TORONTO -- The five-day long Tournament 12 showcase, presented by New Era, began Friday at Rogers Centre with a player-evaluation workout in front of a large presence of scouts.
Representatives from a number of Major League Baseball teams and American universities were on hand for the single biggest display of amateur baseball talent on Canadian soil ever. Players from all across the country were split into 10 teams, and each had an hour to demonstrate their running, fielding, throwing and hitting abilities in preparation of the 24-game tournament, which runs through Tuesday.
"From a recruiting perspective and a scouting perspective, you get a look at the whole spectrum of Canadian players, which is special and of value," said Greg Hamilton, the director of Baseball Canada's national teams. "It's an opportunity for the scouting world to come to Canada and watch Canada's best."
There's no shortage of talent, and the scouts who came to see Day 1 of the event were not disappointed with the collection of elite players ranging from Quebec to Ontario to British Columbia. With Canada's climate and vast geographical landscape, it makes it difficult for scouts and coaches to get extended looks at the top talent in the country.
Tournament 12 saves scouts plenty of time and money in travel, and ensures players who may have otherwise gone unnoticed or flown under the radar a guaranteed chance to show what they're made of. The batting practice, fielding drills and 60-yard dash provided scouts with a framework of each player, and the round of games could help put some on the map.
The depth of talent was raved about, and Hall of Fame second baseman Roberto Alomar -- a special assistant to the Blue Jays and the commissioner of the event -- is thrilled to be involved.
"This is an opportunity for the young players to be seen, something they don't get often," Alomar said. "I think it's good for baseball, good for the Canadian youth, and hopefully we can find some talent."
Who to watch for:
While there are a number of players who will get scholarships to Division I schools and drafted by Major League teams, there is a general consensus as to who the top three at the showcase are.
"For me, it's a three-man race," said one American League scout. "It's Demi Orimoloye, Josh Naylor and Gareth Morgan. They are a dynamic three players. They are exciting and the guys with the upside."
Morgan (Ontario-Green) and Naylor (Ontario-Black) of the Ontario Blue Jays -- one of the top travel teams in the country -- displayed the most power of anyone on Day 1, both hitting multiple home runs in batting practice, including shots into the second deck. The 6-foot-4, 210-pound Morgan is eligible for the 2014 First-Year Player Draft, and many believe he has the tools to warrant a first-round selection. The AL scout said he has "elite, elite power" and one of the top outfield arms of the crop.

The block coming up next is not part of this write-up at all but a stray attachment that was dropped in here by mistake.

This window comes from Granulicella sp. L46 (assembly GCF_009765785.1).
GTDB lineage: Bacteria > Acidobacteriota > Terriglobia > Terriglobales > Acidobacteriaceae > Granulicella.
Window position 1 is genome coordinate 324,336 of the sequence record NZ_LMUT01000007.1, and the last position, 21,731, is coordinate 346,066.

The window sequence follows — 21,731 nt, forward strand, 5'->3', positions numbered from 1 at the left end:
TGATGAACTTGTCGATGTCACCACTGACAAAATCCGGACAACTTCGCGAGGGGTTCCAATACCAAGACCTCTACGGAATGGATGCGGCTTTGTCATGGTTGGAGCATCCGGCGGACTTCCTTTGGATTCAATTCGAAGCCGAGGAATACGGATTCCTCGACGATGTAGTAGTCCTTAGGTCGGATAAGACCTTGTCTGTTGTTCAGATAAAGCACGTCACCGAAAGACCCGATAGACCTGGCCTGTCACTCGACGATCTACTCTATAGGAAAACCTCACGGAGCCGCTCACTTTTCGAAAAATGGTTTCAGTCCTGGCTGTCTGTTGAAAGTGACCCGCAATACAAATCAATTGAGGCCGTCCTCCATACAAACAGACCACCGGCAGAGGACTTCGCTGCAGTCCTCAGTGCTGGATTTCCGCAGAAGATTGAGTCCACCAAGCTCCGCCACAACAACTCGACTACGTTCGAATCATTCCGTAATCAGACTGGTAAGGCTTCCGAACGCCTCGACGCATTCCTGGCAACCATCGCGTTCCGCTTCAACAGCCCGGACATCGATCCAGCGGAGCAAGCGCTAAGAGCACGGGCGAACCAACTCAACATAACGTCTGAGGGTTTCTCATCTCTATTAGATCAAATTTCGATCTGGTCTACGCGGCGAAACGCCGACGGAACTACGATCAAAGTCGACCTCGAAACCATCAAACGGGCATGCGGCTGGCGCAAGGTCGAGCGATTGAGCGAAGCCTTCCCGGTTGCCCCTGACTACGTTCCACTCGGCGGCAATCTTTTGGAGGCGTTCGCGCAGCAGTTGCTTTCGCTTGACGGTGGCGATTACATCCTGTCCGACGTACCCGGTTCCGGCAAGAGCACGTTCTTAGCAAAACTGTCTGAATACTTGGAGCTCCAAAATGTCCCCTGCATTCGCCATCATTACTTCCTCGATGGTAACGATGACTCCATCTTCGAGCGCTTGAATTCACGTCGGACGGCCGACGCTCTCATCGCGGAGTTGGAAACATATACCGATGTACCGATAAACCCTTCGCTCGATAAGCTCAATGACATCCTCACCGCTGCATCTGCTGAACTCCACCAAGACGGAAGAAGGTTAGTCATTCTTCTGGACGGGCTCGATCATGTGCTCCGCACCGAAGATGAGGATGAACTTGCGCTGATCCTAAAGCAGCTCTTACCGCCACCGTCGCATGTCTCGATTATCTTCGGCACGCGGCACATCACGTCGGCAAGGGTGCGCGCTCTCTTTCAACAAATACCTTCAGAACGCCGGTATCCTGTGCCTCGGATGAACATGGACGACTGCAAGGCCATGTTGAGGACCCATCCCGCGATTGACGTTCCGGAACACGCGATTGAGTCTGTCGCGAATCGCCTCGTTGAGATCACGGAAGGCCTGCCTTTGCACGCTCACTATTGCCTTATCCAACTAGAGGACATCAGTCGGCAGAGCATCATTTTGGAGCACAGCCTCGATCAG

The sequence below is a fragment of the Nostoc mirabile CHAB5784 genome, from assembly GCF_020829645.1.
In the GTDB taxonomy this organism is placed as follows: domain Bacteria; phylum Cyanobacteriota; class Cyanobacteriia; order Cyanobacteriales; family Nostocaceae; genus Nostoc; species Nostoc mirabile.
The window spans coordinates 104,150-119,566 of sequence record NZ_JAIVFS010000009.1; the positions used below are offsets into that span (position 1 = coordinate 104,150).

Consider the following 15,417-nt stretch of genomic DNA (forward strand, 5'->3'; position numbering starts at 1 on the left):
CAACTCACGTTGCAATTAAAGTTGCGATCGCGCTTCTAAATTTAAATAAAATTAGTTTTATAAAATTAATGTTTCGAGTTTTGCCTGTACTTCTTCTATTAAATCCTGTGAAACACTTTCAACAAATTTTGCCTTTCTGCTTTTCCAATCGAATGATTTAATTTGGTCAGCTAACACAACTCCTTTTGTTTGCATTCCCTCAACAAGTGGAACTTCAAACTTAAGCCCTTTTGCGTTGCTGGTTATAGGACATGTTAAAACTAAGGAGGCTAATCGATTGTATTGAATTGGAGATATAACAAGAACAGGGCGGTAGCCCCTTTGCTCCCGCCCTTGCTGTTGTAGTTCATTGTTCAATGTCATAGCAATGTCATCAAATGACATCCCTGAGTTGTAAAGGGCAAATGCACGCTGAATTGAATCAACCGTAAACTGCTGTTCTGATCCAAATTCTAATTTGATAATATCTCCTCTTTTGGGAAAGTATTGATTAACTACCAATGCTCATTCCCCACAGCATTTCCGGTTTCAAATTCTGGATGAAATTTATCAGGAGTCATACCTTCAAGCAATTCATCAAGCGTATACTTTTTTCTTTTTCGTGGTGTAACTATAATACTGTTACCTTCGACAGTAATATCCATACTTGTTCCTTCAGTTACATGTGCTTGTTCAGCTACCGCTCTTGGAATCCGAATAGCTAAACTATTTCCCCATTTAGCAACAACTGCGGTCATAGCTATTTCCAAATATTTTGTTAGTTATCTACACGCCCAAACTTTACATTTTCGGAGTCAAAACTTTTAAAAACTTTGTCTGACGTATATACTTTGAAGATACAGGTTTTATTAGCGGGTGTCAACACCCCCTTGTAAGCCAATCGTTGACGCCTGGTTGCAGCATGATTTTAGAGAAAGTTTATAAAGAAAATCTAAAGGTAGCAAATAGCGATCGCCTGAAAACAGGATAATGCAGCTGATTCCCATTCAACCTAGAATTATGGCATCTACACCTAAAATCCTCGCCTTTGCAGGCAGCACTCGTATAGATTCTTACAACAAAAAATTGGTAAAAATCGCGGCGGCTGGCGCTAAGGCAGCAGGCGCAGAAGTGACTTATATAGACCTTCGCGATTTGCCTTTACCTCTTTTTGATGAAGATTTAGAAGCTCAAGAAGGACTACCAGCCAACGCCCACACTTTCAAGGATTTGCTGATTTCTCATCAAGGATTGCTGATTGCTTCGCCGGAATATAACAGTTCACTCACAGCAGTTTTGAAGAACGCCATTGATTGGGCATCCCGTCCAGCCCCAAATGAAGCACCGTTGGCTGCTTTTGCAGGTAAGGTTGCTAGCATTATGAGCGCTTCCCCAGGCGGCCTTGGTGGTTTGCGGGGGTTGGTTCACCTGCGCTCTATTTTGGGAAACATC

Naylor, the scout said, has "power and hitability," while another scout was impressed with how well the 6-foot, 225-pound first baseman ran the 60-yard dash. Orimoloye (Ontario-Black), meanwhile, was described as a "freak athlete with some physicality" who can run. Naylor and Orimoloye are considered the top Draft-eligible players for 2015.
Darren Shred (Ontario-Green) was another player who received praise. Shred also plays on the Ontario Blue Jays and was said to have the best pop time among catchers at 1.9 seconds. Mitch Bigras (Ontario-Maroon) and Charles LeBlanc (Quebec-White) were also mentioned among the standouts.
The top outfield arms were said to belong to Morgan, Jean Francois Garon (Quebec-White) and Tosh Semlacher (British Columbia-Orange), who an AL scout said "probably had the best arm of the day." He added that all three ran well, too.
Potential under-the-radar players were said to be Reid Fritzke (Prairies-Brown) and LP Pelletier (Quebec-White), who ran the fastest 60-yard dash at 6.4 seconds.
"You see those guys for the first time and they wow you," a scout said.
As far as pitching goes, one coach familiar with the players said Kurtis Horne (British Columbia-Orange), Michael Soroka (Alberta-Red) and Zach Pop (Ontario-Green) were the top three arms. Horne, a lefty, is said to have a good breaking ball and a fastball that he can run up to the high-80s. Soroka, Draft-eligible in 2015, was described as someone who could be "very special," while Pop is said to have the highest velocity, capable of throwing 90-92 mph.
Cole White (Ontario-Black) and JP Stevenson (Maritimes-Grey) were also named as two players to watch.
Chris Toman is a contributor to MLB.com.